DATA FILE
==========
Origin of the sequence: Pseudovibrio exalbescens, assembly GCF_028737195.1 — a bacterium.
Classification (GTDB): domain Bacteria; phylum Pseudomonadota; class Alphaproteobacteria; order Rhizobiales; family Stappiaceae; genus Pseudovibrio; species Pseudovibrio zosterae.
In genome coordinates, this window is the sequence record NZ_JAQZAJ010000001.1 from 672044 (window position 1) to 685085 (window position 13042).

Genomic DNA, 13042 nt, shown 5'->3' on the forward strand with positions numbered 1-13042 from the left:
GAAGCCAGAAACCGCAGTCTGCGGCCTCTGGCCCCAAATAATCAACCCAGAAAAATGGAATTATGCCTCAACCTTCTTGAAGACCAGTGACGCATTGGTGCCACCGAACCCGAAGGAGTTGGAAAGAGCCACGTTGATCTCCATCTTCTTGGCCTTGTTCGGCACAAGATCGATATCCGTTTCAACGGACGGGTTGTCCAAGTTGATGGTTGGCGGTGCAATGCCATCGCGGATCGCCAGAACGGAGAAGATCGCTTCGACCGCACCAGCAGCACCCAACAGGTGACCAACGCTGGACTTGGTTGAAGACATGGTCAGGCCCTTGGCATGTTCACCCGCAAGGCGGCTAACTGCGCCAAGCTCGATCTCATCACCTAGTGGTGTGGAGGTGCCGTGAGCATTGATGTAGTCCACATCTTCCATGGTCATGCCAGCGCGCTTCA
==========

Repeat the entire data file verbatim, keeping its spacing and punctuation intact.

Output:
Origin of the sequence: Pseudovibrio exalbescens, assembly GCF_028737195.1 — a bacterium.
Classification (GTDB): domain Bacteria; phylum Pseudomonadota; class Alphaproteobacteria; order Rhizobiales; family Stappiaceae; genus Pseudovibrio; species Pseudovibrio zosterae.
In genome coordinates, this window is the sequence record NZ_JAQZAJ010000001.1 from 672044 (window position 1) to 685085 (window position 13042).

Genomic DNA, 13042 nt, shown 5'->3' on the forward strand with positions numbered 1-13042 from the left:
GAAGCCAGAAACCGCAGTCTGCGGCCTCTGGCCCCAAATAATCAACCCAGAAAAATGGAATTATGCCTCAACCTTCTTGAAGACCAGTGACGCATTGGTGCCACCGAACCCGAAGGAGTTGGAAAGAGCCACGTTGATCTCCATCTTCTTGGCCTTGTTCGGCACAAGATCGATATCCGTTTCAACGGACGGGTTGTCCAAGTTGATGGTTGGCGGTGCAATGCCATCGCGGATCGCCAGAACGGAGAAGATCGCTTCGACCGCACCAGCAGCACCCAACAGGTGACCAACGCTGGACTTGGTTGAAGACATGGTCAGGCCCTTGGCATGTTCACCCGCAAGGCGGCTAACTGCGCCAAGCTCGATCTCATCACCTAGTGGTGTGGAGGTGCCGTGAGCATTGATGTAGTCCACATCTTCCATGGTCATGCCAGCGCGCTTCA